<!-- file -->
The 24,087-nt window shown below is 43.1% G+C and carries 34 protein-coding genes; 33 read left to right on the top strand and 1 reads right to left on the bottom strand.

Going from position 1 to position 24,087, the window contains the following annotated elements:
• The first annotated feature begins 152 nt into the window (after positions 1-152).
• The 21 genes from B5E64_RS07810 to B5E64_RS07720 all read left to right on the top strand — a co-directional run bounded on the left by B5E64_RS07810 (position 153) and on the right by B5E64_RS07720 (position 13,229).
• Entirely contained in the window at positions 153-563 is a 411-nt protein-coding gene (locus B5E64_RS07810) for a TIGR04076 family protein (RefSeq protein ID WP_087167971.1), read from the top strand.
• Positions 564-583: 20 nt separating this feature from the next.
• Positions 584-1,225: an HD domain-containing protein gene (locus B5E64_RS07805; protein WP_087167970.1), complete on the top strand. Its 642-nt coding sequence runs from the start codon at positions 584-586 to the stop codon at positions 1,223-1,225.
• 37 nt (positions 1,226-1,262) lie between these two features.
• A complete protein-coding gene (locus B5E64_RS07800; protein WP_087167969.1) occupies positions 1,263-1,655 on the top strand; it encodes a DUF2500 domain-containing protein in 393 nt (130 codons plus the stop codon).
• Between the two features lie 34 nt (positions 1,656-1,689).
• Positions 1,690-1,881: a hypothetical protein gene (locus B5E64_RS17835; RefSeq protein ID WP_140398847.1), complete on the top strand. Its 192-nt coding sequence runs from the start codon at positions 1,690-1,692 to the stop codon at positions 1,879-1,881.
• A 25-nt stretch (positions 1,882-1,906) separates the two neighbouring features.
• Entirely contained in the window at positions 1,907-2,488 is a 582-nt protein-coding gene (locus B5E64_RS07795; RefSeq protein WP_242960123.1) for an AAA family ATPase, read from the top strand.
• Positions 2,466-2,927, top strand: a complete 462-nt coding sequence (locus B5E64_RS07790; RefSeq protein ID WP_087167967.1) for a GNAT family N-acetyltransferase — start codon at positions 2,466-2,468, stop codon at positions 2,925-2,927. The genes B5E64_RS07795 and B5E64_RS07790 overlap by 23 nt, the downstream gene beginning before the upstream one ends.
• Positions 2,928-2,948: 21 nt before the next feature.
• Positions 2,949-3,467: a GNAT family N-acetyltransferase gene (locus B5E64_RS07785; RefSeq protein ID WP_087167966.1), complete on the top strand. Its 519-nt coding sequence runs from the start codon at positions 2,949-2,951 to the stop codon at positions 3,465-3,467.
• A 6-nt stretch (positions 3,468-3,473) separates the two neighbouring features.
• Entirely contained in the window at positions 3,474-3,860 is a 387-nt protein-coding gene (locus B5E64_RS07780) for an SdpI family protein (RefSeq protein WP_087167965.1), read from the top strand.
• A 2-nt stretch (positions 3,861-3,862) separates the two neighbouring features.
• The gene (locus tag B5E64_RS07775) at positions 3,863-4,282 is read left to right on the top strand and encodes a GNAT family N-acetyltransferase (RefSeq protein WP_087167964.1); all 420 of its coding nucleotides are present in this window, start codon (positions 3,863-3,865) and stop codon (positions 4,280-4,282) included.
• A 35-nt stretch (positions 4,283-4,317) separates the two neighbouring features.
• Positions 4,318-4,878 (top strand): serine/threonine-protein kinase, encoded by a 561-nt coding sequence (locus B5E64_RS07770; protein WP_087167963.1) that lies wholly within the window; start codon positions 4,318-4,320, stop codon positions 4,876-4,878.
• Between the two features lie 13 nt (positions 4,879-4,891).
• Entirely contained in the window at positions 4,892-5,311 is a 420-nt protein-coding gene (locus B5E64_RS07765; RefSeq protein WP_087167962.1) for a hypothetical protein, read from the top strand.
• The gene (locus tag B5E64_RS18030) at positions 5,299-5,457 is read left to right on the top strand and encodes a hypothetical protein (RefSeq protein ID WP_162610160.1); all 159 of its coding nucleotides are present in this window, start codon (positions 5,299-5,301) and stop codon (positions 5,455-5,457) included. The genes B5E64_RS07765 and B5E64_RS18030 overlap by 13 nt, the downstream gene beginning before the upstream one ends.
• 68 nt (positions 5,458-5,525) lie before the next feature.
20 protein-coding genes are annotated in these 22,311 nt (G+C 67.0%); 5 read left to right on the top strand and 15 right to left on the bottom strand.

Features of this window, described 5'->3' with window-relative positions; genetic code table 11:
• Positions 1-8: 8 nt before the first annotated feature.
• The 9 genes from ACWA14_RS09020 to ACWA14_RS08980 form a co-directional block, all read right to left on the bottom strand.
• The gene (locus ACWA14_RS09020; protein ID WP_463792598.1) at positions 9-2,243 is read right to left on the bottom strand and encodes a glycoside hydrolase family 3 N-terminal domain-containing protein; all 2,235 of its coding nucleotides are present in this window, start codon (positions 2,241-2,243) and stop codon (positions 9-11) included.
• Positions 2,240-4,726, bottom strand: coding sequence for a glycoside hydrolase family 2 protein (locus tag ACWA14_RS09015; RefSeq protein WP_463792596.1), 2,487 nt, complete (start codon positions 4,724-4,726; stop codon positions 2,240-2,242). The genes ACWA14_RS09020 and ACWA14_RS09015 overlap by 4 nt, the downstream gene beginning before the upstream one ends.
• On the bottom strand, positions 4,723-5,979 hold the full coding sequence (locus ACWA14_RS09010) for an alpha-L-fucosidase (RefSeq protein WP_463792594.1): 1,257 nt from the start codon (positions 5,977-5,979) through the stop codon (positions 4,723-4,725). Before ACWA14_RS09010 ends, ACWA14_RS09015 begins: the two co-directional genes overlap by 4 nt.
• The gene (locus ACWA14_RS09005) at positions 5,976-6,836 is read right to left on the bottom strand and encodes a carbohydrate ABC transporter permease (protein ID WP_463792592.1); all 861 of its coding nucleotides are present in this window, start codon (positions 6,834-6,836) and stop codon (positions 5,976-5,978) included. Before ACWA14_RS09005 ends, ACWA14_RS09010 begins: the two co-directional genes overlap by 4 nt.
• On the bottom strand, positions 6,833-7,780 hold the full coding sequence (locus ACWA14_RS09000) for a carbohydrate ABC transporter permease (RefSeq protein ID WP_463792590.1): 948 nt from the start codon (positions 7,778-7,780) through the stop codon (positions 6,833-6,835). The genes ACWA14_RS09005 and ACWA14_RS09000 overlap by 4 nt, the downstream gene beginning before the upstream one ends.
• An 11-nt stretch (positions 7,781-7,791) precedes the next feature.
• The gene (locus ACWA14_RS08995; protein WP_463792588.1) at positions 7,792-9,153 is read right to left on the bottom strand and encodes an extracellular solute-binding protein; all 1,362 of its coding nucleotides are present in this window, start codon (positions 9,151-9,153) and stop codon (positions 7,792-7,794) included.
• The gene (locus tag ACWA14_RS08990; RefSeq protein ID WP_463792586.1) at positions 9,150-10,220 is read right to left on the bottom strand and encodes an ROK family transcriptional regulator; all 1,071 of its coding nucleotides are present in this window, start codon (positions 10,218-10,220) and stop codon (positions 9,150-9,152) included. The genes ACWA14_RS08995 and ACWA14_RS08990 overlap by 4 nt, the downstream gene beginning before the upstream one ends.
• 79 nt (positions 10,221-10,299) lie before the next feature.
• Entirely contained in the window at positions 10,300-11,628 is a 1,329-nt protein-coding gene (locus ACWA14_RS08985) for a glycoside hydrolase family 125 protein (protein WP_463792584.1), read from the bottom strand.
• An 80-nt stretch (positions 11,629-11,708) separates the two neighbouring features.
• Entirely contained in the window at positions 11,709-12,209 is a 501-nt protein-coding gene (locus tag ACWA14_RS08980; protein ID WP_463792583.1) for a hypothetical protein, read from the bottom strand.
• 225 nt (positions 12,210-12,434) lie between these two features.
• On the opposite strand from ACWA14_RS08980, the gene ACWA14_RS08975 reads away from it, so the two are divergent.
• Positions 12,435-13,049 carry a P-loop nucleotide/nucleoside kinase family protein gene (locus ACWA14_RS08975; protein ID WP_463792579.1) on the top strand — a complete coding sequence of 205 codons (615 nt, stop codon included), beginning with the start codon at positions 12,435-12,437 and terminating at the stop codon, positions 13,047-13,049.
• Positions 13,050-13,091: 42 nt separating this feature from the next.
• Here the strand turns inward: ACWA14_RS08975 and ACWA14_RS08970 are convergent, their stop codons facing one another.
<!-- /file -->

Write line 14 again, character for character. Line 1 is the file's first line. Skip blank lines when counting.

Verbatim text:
• Positions 2,466-2,927, top strand: a complete 462-nt coding sequence (locus B5E64_RS07790; RefSeq protein ID WP_087167967.1) for a GNAT family N-acetyltransferase — start codon at positions 2,466-2,468, stop codon at positions 2,925-2,927. The genes B5E64_RS07795 and B5E64_RS07790 overlap by 23 nt, the downstream gene beginning before the upstream one ends.